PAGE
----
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-   Sony TRV950 / PDX10 Companion (https://www.dvinfo.net/forum/sony-trv950-pdx10-companion/)
-   -   PDX10, smallest aperture is F4? (https://www.dvinfo.net/forum/sony-trv950-pdx10-companion/25607-pdx10-smallest-aperture-f4.html)

Love Mov May 5th, 2004 11:20 PM

PDX10, smallest aperture is F4?
Did some test in manual mode tdoay. The exposure has 24 steps, step 0 is 'close', step 13 to step 24 from F4 to F1.2(maybe F1.6, forget) and gain from 3db up to 18db. Now, from step 1to step 12, it's always F4...
Is this right? What was wrong? I remeber read somewhere, people have F9.3 or something...

Boyd Ostroff May 6th, 2004 08:17 AM

How did you do these tests? What was the shutter speed? Are you basing the results on the data code that's recorded on tape? The PDX-10 clearly gives some erroneous results that way. For example, when you're at maximum zoom it will sill report f 1.6 apertures even though that is physically impossible.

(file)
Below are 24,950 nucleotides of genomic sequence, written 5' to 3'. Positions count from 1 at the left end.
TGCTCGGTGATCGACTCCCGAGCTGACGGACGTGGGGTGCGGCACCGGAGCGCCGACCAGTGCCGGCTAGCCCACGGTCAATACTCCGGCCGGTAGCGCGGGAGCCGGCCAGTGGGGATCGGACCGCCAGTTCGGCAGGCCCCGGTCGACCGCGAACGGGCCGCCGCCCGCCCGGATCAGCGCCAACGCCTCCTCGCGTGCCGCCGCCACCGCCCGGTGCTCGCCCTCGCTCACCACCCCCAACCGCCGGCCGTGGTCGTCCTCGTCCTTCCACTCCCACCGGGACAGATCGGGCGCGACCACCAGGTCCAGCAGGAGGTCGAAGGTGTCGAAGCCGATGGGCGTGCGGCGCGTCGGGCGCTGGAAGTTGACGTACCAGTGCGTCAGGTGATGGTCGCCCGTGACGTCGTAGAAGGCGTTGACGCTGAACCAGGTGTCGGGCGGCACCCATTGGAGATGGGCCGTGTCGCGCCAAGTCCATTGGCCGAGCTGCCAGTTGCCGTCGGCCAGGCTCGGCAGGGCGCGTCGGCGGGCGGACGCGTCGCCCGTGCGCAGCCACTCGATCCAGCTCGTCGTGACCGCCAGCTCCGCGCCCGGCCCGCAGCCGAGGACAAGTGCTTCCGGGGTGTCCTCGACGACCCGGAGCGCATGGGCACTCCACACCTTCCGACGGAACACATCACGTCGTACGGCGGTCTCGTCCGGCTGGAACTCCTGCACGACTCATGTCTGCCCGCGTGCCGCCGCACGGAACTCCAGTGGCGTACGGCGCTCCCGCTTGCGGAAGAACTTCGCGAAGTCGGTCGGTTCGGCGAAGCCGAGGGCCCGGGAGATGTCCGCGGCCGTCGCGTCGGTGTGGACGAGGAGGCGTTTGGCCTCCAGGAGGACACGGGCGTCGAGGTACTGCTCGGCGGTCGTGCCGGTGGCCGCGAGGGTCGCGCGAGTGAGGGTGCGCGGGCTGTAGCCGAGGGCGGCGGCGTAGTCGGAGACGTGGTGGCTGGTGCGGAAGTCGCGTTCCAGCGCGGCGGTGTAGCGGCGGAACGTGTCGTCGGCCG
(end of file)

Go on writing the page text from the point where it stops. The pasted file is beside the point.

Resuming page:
However, you could be right because we now know that there is an internal ND filter wheel that pops into the optical path as you turn the exposure wheel. The idea is evidently to force exposure to stay in that range around f4 in order to coax the best resolution from the lens. So instead of making the iris smaller the camera is putting in denser ND filters. Sony has never documented this.

Look back a ways in this group for lots of discussion on this topic.

Love Mov May 6th, 2004 06:23 PM

Just did some search, you're right, tons of simliar discussion here, very informative. Seems sony screw the data display, have to live with it...thanks.

Tom Hardwick May 7th, 2004 02:31 PM

Sony are not the only ones to be economical with the truth when the Display button is hit. The Pansaonic MX300/350 and 500 all use internal ND filtration instead of smaller apertures, yet all will happily report that you took this shot at f16 (say). Canon are on the same boat, and their MVX3i also makes up aperture figures that it thinks you'll believe.

Of course you can get the PDX10 to shoot at smaller apertures than f4.8. You have to disable the auto shutter and point the camera at a bright reflection of a lake or something. If you do this you'll see why the auto in-built NDs are so important with such tiny chips.


Love Mov May 7th, 2004 04:52 PM